Has this ever happened to you? You see a complicated recipe, decide to try it, and realize you don’t have the required ingredients. So you make substitutions with what you have, and then are dismayed when the end result looks nothing like the original. It happens to me all the time because I’m frugal, and I don’t like to buy special ingredients that I know I’m only going to use one time.
Enter Milk, The cookbook from Momofuku’s pastry chef extraordinaire, Christina Tosi.
I can’t possibly tell you how excited I was about this book. I requested it from my library (see: frugal, above), and bugged them every day to see if it was in yet. I read it cover to cover. Ms. Tosi’s story of how she came to be one of the most celebrated and innovative pastry chefs in the United States is as interesting as the pictures of her food are beautiful. I couldn’t resist trying one, and so I decided on the Chocolate Malt Layer Cake. I have a deep love of all things malt (except liquor; never tried it), so I knew this was the cake for me. And for once I decided to do it by the book, to buy every special ingredient and equipment.
The problem is that I live in a very small town. Our idea of fancy is cutting watermelons to look like baskets for baby showers.
(No, I didn’t make that. Sure is fancy, though!)
Try as I might, I could not find European butter (with a fat content of 82% compared to American butter’s paltry 81%), a 6-inch cake ring, or acetate to hold the cake together. This did not bode well because I am notoriously bad at making things look good. It’s why I never got into cake decorating. No matter how hard I try, my cakes always lean, my icing slides and plops–it’s a distressing dilemma for someone who loves baking as much as I do. Hello, my name is Vanessa, and I make ugly cakes. There, I said it. Feels good to get that off my chest.
One thing I did purchase especially for this cake is Valrhona cocoa powder. If you followed my previous posts, then you may remember that Valrhona is an export from France. It’s real chocolate with no non-food chemical additives. The cocoa powder is Dutch processed, or alkalized, to remove some of the acidity. Here’s a comparison of the three cocoa powders in my cupboard.
I was interested to see if Valrhona would look or taste different compared to the others. It does. Note how the powder is refined and reddish brown, not chunky or chalky like the others. (Though I should note that the Trader Joe’s brand is not Dutch process. The two are not interchangeable; take my word for it and never try Dutch process cocoa powder in no-bake cookies. Ick.) I tasted the Valrhona cocoa powder straight from the tub, and it tasted like ground cocoa nibs–smooth, chocolaty, and with no bitterness. Now, back to the cake.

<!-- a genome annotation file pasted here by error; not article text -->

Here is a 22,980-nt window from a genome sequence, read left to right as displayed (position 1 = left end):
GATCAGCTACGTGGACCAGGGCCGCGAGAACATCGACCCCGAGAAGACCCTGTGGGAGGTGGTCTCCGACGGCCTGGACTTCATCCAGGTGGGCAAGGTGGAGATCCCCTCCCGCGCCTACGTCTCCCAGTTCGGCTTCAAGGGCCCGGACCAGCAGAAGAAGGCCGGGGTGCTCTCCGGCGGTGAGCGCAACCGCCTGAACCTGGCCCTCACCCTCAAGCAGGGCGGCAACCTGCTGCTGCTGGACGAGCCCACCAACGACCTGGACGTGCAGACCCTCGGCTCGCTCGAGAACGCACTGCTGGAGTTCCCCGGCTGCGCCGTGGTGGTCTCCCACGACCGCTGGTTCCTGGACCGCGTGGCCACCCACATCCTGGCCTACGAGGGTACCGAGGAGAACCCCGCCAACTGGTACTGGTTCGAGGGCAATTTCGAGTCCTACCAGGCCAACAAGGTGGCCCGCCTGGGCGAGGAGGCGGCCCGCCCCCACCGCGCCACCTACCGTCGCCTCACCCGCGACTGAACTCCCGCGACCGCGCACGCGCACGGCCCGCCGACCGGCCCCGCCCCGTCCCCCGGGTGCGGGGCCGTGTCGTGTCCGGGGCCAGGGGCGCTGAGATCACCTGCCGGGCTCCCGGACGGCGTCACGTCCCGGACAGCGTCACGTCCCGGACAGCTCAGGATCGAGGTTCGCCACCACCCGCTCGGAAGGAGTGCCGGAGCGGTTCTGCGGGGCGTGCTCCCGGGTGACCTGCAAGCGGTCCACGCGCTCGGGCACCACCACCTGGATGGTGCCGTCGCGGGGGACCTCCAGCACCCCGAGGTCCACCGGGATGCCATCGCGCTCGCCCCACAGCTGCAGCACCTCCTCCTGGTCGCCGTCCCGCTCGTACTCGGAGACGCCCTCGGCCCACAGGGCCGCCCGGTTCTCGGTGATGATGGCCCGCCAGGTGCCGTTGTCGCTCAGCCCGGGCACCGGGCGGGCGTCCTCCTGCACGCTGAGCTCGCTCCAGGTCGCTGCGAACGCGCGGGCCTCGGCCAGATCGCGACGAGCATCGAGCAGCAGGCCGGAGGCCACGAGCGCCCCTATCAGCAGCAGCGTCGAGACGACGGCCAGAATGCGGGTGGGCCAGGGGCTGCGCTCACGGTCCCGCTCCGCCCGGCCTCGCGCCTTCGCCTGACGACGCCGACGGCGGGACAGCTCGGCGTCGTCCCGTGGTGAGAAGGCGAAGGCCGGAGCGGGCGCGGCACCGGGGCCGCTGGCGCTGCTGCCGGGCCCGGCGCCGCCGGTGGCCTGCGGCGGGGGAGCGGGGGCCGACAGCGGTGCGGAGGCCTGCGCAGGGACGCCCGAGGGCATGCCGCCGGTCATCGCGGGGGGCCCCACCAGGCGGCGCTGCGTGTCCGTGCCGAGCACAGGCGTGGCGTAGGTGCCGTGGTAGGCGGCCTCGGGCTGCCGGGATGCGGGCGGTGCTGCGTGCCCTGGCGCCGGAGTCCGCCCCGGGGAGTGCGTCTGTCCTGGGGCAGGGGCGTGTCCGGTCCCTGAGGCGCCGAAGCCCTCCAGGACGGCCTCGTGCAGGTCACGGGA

There are several steps to this cake that, for a large bakery, probably become routine, sort of like a human production line. I’m sure they have people who are dedicated to making the crumb topping, people who do the cake, and other people who make the sauces. For the home cook, we do it all. I stretched it over a few days. Day one, I made the crunch–a mixture of milk powder, melted butter, Ovaltine, and white chocolate.
Day 2, I made the sauce. This is the sauce that goes in the cake, not to be confused with the sauce that goes on top. Think of this sauce somewhere between hot fudge and Hershey’s syrup. It made extra, and it was excellent on ice cream. I forgot to take a photo of this. Instead, here are some of the many ingredients used in this cake.
I don’t know why that’s important, but it seemed like a very “blogger” thing to do.
Day 3, I baked the cake, toasted the marshmallows, assembled, and made the malt sauce to go on top.
This is where I tried to get fancy and use my butane torch like a real chef, but my tech-savvy husband wasn’t home to help, and I couldn’t get it to work.
I used the broiler instead.
Notice the Silpat, another export from France, and a must for every serious home cook. It’s one of my most-used tools. I bake cookies on it, make candy on it, pretty much everything that would be sticky doesn’t stick to it. You can bake at high temperatures or freeze it, and it lasts for years.
The cake was supposed to be baked in a sheet pan and then cut out using a 6-inch ring. For assembly, it was suggested to use acetate to wrap around the cake and keep the layers from sliding. I couldn’t find either of those things. Instead, I baked the cake in 2 8″ rounds. They didn’t come out. (See: I make ugly cakes, above.) Assembly was a wreck–everything slid off. I had high hopes when the first layer came together and looked pretty.
Here is the finished product.
Man, that is one ugly cake. But unattractive cakes, like many unattractive people, are often filled with good things on the inside. I don’t know how ugly people taste, and I never want to find out, but this ugly cake tasted DELICIOUS!
*Apologies for not posting the recipe, but copyright infringement and possible prison, blah, blah, blah. Perhaps I’m not dedicated enough to my art if I’m not willing to go to prison to bring you this post. Something to think about. If you’re interested, look for Milk at your local library; I promise it’s worth your time!